A Coffee Tree Produces Surprise Harvest in Sicily

The Morettino family was shocked yet inspired when their ancient coffee plants produced their first-ever cherries last year.


Photos courtesy of Morettino

The relationship between the Morettino family and coffee is more than a century long. It was in 1920 when the Morettino roastery was born out of a spice shop; Arturo Morettino was the third generation of coffee roasters in the family, and dreamed of creating a coffee farm in his homeland of Sicily in Italy.

The Morettino family experienced their first coffee harvest at home in 2021.

Planting the Seeds of Coffee

Fascinated by the coffee farms he visited worldwide, Arturo’s dream became a reality with seeds donated by the local botanical garden back in the ‘90s. Planted in the roastery’s garden at around 350 meters above sea level, these seeds of Coffea arabica (heirloom varieties at the beginning, followed by other varieties such as Bourbon and Catuai from Guatemala, and Caturra and Pacamara from Peru) have grown freely without any pesticides or protection in a greenhouse. 

They have slowly adapted to the Sicilian climate, at latitudes significantly higher than those of the coffee belt, the area between the two tropics where coffee is usually grown. 

Among vineyards, citrus, and olive trees, the coffee plants continued to grow without producing any notable harvest for over 30 years until 2021, when for the first time, around 30 kg of coffee cherries were harvested. 

Alberto Morettino, roasting coffee.

An Unexpected Coffee Harvest Leads to High-Quality Processing

After the harvest, which lasts between July and September, the cherries were processed with a gold-honey fermentation, a manual depulping, 48-hour fermentation, and a final drying phase in the sun. The beans were then roasted and cupped multiple times until the final profile was achieved: a medium-light roast to enhance the natural sweetness and the delicate acidity of the beans.

The final resulting coffee presented surprising notes and aromas. The Morettinos tasted Sicilian Zibibbo grape and carob notes, together with aromas of plumeria flowers and panela sugar. It was the first harvest that produced a very refined coffee, with special and unique fragrances that ended up embodying the essence of popular products within the region.

A Sign of the Changing Climate

The unprecedented harvest is a pleasant surprise, but is also a strong sign of climate change. Global warming has made Sicily drier, with a high risk of extinction for the traditional farming of citrus fruits and grapes, but at the same time it has also shown unexpected potential in tropical fruit cultivation. Mango, avocado, papaya, and banana were unlikely crops there until a few years ago, but they can now possibly grow, alongside coffee.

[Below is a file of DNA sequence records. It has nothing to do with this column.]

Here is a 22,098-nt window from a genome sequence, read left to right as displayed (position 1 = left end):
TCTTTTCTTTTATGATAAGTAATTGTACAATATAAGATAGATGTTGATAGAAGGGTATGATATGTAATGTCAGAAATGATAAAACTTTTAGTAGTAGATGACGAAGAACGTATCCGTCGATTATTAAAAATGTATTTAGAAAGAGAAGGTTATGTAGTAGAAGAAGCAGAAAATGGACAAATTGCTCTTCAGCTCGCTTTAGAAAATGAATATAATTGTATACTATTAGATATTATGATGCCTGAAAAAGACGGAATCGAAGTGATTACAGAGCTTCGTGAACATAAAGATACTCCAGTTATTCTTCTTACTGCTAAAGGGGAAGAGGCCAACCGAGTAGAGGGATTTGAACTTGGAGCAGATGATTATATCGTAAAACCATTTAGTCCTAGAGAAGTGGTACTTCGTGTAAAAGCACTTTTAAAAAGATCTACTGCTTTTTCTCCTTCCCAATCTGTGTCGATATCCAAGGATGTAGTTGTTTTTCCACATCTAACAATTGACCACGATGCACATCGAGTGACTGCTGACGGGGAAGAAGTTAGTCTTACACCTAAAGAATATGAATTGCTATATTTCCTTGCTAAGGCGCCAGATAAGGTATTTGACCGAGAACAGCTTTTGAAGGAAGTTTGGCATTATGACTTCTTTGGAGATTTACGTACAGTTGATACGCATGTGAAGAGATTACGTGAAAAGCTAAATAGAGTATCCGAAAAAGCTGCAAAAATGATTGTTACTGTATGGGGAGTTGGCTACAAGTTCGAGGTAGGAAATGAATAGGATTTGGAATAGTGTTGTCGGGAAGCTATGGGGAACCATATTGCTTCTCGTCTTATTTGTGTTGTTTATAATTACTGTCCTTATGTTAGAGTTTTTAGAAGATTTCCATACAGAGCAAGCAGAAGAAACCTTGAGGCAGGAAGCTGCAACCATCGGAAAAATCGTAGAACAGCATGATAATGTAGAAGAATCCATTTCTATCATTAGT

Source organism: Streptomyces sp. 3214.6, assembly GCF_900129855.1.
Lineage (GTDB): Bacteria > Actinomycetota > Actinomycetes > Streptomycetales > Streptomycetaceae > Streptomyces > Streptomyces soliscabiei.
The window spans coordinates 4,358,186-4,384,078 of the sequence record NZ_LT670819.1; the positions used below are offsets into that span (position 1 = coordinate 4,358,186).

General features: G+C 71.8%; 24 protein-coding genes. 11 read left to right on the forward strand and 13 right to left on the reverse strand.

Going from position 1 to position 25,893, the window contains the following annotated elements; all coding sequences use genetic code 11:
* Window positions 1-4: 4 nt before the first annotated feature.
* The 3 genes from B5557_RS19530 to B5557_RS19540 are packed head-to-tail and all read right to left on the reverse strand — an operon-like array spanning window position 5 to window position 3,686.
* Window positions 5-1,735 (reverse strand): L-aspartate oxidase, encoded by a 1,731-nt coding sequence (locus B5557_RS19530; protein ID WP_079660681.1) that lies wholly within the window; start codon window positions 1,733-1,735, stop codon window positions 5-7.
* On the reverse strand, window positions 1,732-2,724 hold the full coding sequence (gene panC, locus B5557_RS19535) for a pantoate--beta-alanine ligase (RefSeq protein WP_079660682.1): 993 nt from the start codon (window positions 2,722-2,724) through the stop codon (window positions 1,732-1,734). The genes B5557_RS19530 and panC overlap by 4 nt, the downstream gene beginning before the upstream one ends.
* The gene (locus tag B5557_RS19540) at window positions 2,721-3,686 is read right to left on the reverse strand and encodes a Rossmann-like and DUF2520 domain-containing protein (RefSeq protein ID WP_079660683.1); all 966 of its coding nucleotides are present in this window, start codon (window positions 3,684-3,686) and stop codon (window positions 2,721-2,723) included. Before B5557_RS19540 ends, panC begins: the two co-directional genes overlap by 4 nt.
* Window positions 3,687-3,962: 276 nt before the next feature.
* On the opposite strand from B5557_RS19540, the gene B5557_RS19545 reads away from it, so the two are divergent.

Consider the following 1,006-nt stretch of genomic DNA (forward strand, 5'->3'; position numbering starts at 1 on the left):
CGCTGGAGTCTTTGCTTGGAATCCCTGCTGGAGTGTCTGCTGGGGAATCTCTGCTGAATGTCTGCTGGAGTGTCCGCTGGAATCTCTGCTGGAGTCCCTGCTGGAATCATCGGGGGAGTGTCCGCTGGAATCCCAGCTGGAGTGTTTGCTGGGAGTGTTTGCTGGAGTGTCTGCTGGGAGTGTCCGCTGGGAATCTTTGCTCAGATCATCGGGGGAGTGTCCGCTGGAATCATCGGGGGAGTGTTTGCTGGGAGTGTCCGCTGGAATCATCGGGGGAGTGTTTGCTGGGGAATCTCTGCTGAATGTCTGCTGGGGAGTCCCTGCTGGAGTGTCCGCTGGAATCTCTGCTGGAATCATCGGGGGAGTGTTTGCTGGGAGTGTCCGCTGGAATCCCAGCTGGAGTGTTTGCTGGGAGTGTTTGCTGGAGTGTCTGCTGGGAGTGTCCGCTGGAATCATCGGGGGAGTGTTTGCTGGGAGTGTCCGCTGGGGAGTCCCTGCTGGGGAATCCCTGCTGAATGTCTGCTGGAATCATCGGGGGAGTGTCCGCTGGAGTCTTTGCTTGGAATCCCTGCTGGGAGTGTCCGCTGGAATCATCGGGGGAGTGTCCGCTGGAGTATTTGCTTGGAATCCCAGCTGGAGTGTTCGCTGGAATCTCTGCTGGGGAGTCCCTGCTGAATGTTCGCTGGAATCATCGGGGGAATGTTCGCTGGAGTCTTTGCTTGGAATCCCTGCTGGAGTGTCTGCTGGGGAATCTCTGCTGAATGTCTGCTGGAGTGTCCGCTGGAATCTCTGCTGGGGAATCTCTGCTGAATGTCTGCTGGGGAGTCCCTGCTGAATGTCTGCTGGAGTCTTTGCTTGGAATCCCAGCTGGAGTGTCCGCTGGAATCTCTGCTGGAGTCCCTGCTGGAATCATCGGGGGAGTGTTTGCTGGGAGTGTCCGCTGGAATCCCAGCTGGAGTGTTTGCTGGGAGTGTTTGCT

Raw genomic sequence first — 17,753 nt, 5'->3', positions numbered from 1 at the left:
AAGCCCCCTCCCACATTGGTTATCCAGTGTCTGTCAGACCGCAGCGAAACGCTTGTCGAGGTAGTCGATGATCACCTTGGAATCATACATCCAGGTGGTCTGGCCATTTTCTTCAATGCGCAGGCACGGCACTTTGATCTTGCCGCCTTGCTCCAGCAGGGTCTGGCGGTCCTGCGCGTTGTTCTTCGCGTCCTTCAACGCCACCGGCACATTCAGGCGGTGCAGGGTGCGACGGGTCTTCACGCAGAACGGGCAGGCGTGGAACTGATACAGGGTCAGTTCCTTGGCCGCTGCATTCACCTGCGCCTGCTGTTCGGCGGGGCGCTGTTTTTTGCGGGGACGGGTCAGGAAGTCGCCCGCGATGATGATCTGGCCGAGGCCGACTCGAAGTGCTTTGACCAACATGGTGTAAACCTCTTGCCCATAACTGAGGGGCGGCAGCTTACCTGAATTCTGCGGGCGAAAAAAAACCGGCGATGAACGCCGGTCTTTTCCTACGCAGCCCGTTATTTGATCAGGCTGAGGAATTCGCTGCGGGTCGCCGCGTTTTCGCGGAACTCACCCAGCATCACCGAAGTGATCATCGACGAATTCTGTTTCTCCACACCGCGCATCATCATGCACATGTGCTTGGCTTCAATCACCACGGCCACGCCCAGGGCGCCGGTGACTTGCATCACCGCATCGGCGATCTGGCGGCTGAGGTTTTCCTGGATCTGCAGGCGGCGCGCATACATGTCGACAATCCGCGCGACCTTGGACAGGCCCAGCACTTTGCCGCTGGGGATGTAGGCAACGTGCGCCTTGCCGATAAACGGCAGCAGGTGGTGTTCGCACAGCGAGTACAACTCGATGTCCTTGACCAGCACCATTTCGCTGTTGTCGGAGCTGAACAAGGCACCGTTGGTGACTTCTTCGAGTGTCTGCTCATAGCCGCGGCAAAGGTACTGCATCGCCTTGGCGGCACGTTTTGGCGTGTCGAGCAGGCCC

“This year the climate has shown signs of great intolerance, and we have abruptly gone from tropical storms in late summer to the harsh winter temperatures that have put some areas in great difficulty,” says Andrea Morettino, Arturo’s son. “With some outdoor experiments we have perhaps dared to challenge a nature that is showing all its strength, and some plants have not withstood the extreme climatic conditions, which have given us no respite for over three months.

“In this delicate phase, in western Sicily we are awaiting the arrival of spring temperatures that we hope will give us a splendid flowering and a significant new harvest,“ Andrea continues. “We are in the hands of Mother Nature, her (timing) and her ‘perfect’ rules. The secret dream of looking at Sicily as a land of coffee and of cultivating a Sicilian native specialty coffee must continue to be a reason for hope, and must continue to fuel our authentic passion.”

Andrea (left) and Arturo (right) Morettino.

The Research Will Continue

And the dream of the Morettinos does not end with this first harvest. They have continued their research and coffee-growing quest by partnering with the University of Palermo and the local botanical garden, who have been studying the adaptation of tropical plants in Sicily for a long time. “We are only at the beginning of a journey which has given us the opportunity to know unique stories of courage of men and women farmers, who deserve the great merit of having always believed in their land and following their own dreams,” says Andrea. “It is with them that we want to share a vision and a sustainable future, with the hope of continuing to raise awareness among young people and coffee lovers from all over the world.”


Tanya Nanetti (she/her) is a specialty-coffee barista, a traveler, and a dreamer. When she’s not behind the coffee machine (or visiting some hidden corner of the world), she’s busy writing for Coffee Insurrection, a website about specialty coffee that she’s creating along with her boyfriend.

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